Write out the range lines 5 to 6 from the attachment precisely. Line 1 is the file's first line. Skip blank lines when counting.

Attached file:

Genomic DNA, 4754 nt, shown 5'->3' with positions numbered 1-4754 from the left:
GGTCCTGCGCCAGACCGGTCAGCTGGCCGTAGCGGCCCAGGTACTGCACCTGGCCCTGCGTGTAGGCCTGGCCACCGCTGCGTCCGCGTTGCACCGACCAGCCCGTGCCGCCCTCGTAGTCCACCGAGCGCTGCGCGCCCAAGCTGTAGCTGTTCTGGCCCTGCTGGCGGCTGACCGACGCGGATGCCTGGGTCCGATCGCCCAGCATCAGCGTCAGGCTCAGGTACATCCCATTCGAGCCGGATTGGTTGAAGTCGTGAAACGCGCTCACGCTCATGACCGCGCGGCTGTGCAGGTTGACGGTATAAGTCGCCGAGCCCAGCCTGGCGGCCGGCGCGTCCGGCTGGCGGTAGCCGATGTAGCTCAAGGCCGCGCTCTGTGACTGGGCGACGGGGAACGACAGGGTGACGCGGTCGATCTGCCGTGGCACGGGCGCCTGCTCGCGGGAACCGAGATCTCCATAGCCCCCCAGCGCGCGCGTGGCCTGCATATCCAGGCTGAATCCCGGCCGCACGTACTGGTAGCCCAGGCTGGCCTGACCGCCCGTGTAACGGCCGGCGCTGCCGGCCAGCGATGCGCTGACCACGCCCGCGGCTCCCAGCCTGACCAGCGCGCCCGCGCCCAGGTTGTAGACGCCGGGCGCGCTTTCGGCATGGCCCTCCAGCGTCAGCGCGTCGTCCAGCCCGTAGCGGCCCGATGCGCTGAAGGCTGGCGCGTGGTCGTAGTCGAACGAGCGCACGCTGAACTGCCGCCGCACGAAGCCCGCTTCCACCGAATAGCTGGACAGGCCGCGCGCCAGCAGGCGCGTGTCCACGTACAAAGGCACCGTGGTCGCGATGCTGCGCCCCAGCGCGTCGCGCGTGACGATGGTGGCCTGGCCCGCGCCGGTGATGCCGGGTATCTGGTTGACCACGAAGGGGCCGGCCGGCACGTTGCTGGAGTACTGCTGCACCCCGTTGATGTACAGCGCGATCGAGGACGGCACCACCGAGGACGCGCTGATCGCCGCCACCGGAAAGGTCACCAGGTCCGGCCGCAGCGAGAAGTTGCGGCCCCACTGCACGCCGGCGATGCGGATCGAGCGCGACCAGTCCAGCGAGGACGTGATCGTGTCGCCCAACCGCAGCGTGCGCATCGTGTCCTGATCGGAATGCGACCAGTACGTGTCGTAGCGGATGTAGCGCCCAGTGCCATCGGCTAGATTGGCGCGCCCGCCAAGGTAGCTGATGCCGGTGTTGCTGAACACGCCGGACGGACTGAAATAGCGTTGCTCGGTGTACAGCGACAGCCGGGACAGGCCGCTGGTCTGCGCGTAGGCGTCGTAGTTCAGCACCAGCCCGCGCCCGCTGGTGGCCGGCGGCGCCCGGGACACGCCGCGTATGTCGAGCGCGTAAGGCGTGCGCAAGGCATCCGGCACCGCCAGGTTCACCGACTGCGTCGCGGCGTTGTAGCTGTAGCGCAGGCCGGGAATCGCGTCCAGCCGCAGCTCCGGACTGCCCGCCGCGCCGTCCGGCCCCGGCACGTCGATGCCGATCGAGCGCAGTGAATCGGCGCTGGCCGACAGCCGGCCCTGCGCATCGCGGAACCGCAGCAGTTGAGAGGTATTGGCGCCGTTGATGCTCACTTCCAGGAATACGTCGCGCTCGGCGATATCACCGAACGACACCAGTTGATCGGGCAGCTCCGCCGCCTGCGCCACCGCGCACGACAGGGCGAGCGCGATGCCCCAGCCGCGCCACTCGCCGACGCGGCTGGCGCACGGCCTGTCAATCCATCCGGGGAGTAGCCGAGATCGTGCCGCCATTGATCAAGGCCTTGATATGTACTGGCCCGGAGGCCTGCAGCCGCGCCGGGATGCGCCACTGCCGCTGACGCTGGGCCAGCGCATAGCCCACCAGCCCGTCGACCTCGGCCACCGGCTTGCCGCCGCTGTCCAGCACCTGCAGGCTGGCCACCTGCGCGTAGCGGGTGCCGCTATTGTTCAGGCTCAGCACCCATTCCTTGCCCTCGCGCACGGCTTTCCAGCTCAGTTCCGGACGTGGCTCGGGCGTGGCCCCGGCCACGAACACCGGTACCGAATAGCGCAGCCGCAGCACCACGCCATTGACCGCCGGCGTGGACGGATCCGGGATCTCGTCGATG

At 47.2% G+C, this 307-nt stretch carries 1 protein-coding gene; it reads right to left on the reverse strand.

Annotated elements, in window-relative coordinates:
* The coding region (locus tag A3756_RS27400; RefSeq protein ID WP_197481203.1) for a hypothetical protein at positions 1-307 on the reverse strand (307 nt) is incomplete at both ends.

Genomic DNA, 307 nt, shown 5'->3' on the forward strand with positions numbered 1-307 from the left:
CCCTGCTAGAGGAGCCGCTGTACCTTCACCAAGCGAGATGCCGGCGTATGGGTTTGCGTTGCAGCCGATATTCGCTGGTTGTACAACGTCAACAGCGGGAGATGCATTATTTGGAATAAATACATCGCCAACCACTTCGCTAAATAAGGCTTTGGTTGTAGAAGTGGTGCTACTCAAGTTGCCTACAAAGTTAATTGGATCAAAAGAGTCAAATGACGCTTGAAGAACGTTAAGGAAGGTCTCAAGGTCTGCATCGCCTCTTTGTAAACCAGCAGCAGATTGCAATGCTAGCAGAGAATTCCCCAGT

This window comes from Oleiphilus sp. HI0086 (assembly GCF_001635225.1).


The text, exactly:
* The coding region (locus tag A3756_RS27400; RefSeq protein ID WP_197481203.1) for a hypothetical protein at positions 1-307 on the reverse strand (307 nt) is incomplete at both ends.

Genomic DNA, 307 nt, shown 5'->3' on the forward strand with positions numbered 1-307 from the left: